Sunday, May 7, 2023

From Pink to May Green


5/2/23 Maple Leaf neighborhood (Bonus: A 
Kwanzan cherry stood behind this cluster of 
May green trees!)

The pink trees in my neighborhood may be fading (I haven’t put away my pink pencils yet, though), but now I have an opportunity to use another color in my spring palette. When fresh, tiny leaves start appearing, they give trees a transparent haze of luminous yellow-green. I especially enjoy sketching them when they stand in front of a contrasting background, like the ones against the red building (below). (A local friend who reads this blog might recognize that building. 😉)

It’s also fun seeing the names that manufacturers use for a range of yellow-greens. In these sketches, I used a Derwent Inktense called Fern (1560) (and if you looked only at its misinformed end cap, you’d think it was dark Army green or some such). In its dry state, it’s darker and more olive, but it turns yellow-green when activated. Faber-Castell unimaginatively calls the color Light Green (171), but it also has a May Green (170) that looks more olive than the green I have in mind. Caran d’Ache calls it Spring Green (470) in English, but the French on the barrel is Vert de Mai – May Green. I like “May Green” best as the name for the hue I see and welcome this time of year.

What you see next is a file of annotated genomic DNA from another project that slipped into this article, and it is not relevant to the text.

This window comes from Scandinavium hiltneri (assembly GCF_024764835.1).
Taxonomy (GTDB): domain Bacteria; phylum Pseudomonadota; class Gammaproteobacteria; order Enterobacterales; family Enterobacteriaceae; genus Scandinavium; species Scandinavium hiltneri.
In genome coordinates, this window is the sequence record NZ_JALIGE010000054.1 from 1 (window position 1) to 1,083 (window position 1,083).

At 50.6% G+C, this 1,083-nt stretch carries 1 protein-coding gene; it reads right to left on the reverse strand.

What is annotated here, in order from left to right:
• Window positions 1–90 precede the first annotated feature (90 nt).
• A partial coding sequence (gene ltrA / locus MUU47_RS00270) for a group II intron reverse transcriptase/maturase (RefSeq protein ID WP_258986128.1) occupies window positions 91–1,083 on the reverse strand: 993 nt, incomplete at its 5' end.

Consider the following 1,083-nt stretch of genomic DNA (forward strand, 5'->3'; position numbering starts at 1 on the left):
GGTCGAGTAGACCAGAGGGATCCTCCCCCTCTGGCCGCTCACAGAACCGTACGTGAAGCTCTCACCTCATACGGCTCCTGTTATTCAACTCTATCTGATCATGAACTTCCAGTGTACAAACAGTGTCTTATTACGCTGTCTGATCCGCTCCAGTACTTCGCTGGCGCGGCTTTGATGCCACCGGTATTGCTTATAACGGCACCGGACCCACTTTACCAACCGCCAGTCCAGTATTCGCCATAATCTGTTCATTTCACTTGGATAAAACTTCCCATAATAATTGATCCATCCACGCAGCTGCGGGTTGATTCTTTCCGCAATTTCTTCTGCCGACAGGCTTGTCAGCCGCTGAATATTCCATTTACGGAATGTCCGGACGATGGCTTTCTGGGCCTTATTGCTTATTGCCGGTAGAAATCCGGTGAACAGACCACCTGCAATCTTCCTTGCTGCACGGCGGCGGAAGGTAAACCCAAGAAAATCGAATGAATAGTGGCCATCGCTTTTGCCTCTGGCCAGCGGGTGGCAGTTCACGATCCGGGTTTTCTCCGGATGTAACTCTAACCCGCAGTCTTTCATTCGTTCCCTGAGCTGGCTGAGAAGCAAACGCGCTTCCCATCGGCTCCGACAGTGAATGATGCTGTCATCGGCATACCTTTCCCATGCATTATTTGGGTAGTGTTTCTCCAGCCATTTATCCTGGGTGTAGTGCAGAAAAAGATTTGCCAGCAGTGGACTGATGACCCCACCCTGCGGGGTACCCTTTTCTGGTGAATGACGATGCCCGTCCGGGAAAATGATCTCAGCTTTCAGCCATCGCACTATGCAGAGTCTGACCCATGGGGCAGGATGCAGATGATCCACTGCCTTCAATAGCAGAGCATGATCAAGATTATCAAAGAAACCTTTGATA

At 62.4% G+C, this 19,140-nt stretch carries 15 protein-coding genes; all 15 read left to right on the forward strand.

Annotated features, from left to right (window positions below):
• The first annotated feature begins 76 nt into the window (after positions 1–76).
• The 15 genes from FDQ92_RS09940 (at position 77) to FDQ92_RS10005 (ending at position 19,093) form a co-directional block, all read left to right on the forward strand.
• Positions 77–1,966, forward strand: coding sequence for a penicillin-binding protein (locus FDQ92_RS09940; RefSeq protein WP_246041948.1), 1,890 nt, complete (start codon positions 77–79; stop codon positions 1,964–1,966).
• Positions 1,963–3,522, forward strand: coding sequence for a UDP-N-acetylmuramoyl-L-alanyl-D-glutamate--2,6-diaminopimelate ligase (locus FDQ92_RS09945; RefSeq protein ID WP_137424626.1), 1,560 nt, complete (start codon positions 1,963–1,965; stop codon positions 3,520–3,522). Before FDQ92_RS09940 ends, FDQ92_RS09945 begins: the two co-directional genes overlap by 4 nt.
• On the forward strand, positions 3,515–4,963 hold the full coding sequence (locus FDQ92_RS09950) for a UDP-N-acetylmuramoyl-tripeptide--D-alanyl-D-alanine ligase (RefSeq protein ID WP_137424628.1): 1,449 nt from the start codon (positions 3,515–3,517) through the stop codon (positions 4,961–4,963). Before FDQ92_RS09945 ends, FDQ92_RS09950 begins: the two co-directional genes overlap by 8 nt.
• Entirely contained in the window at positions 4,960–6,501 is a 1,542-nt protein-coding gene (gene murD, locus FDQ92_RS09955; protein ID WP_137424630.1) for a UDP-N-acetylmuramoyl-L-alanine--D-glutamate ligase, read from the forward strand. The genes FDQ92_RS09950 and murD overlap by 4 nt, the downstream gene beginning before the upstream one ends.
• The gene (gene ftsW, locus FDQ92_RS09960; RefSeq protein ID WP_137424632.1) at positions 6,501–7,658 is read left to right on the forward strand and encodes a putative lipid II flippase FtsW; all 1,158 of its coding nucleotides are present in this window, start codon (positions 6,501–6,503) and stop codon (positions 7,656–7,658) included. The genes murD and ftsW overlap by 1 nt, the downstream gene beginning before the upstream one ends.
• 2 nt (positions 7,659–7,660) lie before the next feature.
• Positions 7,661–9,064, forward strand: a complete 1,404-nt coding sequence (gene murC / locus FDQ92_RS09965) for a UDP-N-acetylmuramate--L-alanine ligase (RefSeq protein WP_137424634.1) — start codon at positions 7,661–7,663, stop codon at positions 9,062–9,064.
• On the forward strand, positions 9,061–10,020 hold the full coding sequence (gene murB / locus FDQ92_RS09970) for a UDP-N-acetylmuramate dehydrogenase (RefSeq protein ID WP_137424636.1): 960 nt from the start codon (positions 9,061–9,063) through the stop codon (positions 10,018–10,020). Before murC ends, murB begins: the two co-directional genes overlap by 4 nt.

5/1/23 Green Lake neighborhood

5/1/23 Green Lake neighborhood

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